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Productive Meetings

I attend a lot of meetings. That's not a bad thing. Meetings can be very productive. They can be an opportunity to get the right people in the room and quickly make decisions or convey information. But they can also be a waste of time.

What makes a productive meeting? Everyone is engaged. A common thing I see is that people bring their laptops to meetings. If this is contributing to the meeting, no problem. For example, if they're going to share a document with the room. But, more often than not, the laptop is an escape. If they get bored, they start working on something else.

What's wrong with this? First, they're likely not being productive at either task (attending the meeting or working on their laptop). Context switches are expensive and they're probably making a lot of them. More importantly, they're detracting from the others' experience. When they need to be engaged, they will likely need to be brought up to speed on the last few minutes of conversation. Worse yet, it can be assumed that they were paying attention and are thus aware of the discussions when in reality, they have no idea what has been discussed.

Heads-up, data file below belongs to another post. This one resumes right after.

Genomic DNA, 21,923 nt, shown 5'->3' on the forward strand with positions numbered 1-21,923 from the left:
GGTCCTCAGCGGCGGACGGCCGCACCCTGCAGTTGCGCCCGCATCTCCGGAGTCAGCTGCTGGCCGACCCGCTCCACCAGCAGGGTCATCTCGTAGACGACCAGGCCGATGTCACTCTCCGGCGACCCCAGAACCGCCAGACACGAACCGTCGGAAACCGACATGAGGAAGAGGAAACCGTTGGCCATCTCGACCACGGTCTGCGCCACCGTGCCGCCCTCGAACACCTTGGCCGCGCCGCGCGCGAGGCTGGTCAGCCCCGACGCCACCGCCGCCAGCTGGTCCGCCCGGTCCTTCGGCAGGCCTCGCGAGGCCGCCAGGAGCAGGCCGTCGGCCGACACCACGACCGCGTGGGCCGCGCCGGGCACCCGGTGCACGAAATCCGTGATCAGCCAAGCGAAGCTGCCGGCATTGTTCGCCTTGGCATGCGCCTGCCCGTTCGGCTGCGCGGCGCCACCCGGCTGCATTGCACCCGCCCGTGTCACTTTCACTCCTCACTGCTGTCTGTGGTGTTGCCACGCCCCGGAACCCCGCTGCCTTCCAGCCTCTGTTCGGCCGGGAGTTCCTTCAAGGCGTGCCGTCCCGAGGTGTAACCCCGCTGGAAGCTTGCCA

So say you followed the above advice and you no longer bring your laptop if you're not sharing. Now you're bored. What good does that do? Well, now you need to make sure that you're getting value out of the meeting. Maybe no one is prepared or the meeting is going down a rathole. If the former, suggest aborting until the meeting can be productive or if the latter, suggest taking the rathole discussion off line. The point is to take ownership of your own productivity.

If you can't affect the meeting while it is happening and that meeting occurs frequently (say for example a daily stand up or iteration planning in agile environments), then bring it up at the retrospective or otherwise discuss it as a team. How do we make it better? Some times the team will come up with ideas that you might not have when you bring the problem to them.

For example, I was teaching a workshop on iteration planning and brought up the above points. One of the workshop participants brought up an example where the user interface designer was bored for most of iteration planning. They were just there for the moments that UI issues came up. In this case, several of the other workshop participants immediately chimed in with several good suggestions. Perhaps the discussions are going too deep (there is value in the designer having a broader awareness). Perhaps someone could meet with the designer before iteration planning to talk through issues. Etc.

Meetings can be valuable. If you're note fully participating or you're not getting value out of every minute, make some adjustments.

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